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N-TERMINAL PROTEIN SEQUENCING
A protein’s primary structure is the amino acid sequence of its polypeptide chains. The determination of the complete amino acid sequence of a protein is very important for the formulation of many concepts of biosciences for many reasons. First of all the knowledge of a protein’s amino acid sequence is essential for understanding its molecular mechanism of action and the function of the protein. Also sequence comparison ysis of proteins between different species gives information about the taxonomic homology and evolutionary relation of these species. Another important usage of amino acid sequence ysis data is clinical applications. Many inherited diseases are caused by mutations leading to an amino acid change in protein. With amino acid ysis the mutations can be determined easily.  Since determining amino acid sequence of a protein is very important many scientist worked on protein sequencing for many years and several methods for protein sequencing was developed. The methods of protein sequencing are basically divided into two groups: end group ysis and specific peptide cleavage. End group ysis methods are identification of the N-terminal or C-terminal amino acid of the protein. End group ysis can be made by using exopeptidases or some reagents that reacts with one terminal of the protein. In specific peptide cleavage reactions the endopeptidases are used. The peptides are cleavaged by specific endopeptidases from specific sites.
 There are several methods developed for N-terminal protein sequencing. One of these methods is “The Dansyl Method” which was developed by Gray and Hartley. In the Dansyl method, the reagent 1- diethylaminonaphthaene-5-sulfonyl chloride (dansyl chloride) reacts with primary amines of the peptides. Acid hydrolysis of the peptide yields a mixture of free amino acids plus the dansyl derivative. The dansyl amino acid is fluorescent under UV light and can be identified by thin-layer chromatography.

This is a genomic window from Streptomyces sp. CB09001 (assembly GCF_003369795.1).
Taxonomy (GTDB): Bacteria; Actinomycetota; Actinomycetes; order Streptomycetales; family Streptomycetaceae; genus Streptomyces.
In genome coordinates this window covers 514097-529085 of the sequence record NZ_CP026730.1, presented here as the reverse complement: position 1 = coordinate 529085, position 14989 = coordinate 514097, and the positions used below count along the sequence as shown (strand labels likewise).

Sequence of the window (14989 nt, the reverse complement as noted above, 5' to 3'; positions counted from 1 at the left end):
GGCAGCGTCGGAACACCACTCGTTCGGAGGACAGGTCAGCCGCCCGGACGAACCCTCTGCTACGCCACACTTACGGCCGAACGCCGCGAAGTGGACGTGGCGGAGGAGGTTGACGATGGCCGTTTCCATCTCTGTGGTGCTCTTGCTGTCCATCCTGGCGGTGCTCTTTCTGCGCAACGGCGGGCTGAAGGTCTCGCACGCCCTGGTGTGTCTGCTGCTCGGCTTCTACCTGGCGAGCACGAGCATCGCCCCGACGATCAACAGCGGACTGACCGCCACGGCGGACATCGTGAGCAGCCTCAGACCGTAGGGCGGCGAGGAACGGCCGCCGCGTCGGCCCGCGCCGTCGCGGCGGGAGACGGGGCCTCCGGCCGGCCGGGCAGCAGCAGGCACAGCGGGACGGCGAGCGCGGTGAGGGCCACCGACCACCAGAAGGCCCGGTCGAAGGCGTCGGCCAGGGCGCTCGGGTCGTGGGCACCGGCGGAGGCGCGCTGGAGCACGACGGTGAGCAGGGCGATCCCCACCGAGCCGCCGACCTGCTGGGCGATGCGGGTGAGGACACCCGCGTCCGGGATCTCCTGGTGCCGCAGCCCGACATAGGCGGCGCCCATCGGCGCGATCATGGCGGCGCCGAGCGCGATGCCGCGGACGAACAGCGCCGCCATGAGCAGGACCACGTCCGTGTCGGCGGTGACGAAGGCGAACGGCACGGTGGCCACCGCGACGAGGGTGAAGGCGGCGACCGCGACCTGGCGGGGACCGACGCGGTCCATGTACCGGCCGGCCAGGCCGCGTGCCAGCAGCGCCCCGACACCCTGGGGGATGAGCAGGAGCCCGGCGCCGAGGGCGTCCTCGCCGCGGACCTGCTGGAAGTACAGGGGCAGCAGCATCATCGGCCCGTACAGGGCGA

Edman Degradation The most useful method for protein sequencing was developed by Pehr Edman in 1950s. Since 1950s “Edman Degradation” (Figure 1) is widely used in protein sequencing.
. For Edman degradation phenylisothiocynate (PITC, Edman’s reagent) is used.
 The most important difference between Edman degradation and other methods is the amino acid sequence of a polypeptide chain from N-terminus is subjecting the polypeptide to repeated cycles of the Edman degradation and after each cycle identifying the N-terminal amino acid.  The Edman degradation is a series of chemical reactions that sequentially removes the N-terminal amino acids from a peptide or protein.
 Edman reactions occur in three main steps. In the first step (coupling) the N-terminal amino acid of the protein couples with PITC under alkali conditions to form PTC-protein.  In the second step (cleavage) the peptide bond of N-terminal PTC-protein undergoes acid cleavage and as a result of this reaction an unstable anilinothiazolinone-amino acid (ATZ-aa) derivative is produced.  In the last step (conversion) the unstable ATZ-aa is converted to phenylthiohydantoin-amino acid (PTH-aa) derivative. The PTC-aa is determined by HPLC chromatography.  Main Steps of Edman Degradation Step 1: Coupling The first step in Edman degradation is the coupling step (Figure 2). In this step first of all the protein is dissolved pyridine-water (1:1). The reaction temperature should be between 40-45 C. NaOH is added on the solution until the pH becomes 9.
 PITC (phenylisothiocynate) is added to the medium. Under these conditions the free amino terminus of the protein reacts with PITC. As a product of this reaction, a phenylthiocarbamyl - derivative of the amino terminal residue of the protein (PTC - protein) is produced.